Constable

Constable

[kon-stuh-buhl or, especially Brit., kuhn-]
Constable, Henry, 1562-1613, English poet. After graduating from Cambridge in 1580 he went to Paris, where the atmosphere was more congenial for one of Roman Catholic faith. There he wrote Diana (1592), a volume of sonnets. In addition he was the author of four pastorals that appeared in England's Helicon (1600) and Spiritual Sonnets (1815). Constable's work is considered to have had an important influence on the development of the sonnet.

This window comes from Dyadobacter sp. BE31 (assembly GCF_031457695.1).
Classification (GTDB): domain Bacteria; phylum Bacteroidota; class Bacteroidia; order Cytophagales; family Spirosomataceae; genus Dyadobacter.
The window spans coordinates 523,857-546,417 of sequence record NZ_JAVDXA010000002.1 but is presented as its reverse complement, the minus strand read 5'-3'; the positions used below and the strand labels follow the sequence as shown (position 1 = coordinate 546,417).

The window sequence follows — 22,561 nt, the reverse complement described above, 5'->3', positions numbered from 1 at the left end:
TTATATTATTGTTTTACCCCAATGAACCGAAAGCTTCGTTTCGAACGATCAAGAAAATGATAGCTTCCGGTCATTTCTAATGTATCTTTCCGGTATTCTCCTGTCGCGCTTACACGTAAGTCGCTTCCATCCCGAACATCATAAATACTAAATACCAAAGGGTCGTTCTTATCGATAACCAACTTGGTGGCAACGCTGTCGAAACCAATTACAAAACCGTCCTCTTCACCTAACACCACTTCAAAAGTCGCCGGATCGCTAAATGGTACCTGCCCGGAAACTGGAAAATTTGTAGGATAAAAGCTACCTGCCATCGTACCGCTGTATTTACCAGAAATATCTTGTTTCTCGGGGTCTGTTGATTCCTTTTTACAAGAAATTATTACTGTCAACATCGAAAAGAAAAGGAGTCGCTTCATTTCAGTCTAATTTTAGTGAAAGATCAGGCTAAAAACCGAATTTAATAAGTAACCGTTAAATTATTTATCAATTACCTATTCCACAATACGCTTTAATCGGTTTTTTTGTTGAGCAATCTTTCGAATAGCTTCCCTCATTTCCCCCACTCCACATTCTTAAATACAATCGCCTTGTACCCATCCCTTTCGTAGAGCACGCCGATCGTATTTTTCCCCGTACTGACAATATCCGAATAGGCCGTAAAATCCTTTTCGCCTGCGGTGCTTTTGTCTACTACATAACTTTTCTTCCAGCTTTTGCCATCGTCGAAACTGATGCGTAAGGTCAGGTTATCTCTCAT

Constable, John, 1776-1837, English painter, b. Suffolk. Constable and Turner were the leading figures in English landscape painting of the 19th cent. Constable became famous for his landscapes of Suffolk, Hampstead, Salisbury, and Brighton. The son of a prosperous miller, he showed artistic talent while very young but did not devote himself to art until he was 23, when he went to London to study at the Royal Academy. Influenced by the 17th-century landscape painters Ruisdael and Claude Lorrain, his poetic approach to nature paralleled in spirit that of his contemporary, the poet Wordsworth. Constable's direct observations of nature and his free use of broken color were extraordinary in his day. He received but modest recognition in England, being tardily admitted to the Royal Academy in 1829. His work was more popular in France. In 1824, his View on the Stour (1819) and The Hay Wain (1821; National Gall., London) were exhibited at the Salon in Paris, winning gold medals. His work made a profound impression on the French romantics including the young Delacroix and Bonington. Later his painting influenced the Barbizon school and, more indirectly, the general course of French 19th-century landscape art. In the United States he is represented in the Metropolitan Museum and the Frick Collection, New York City, in the Mellon Center for British Art, New Haven, Conn., and in the galleries of Philadelphia, Toledo, and Chicago. Splendid examples of his work are contained in the National Gallery, London and the Victoria and Albert Museum.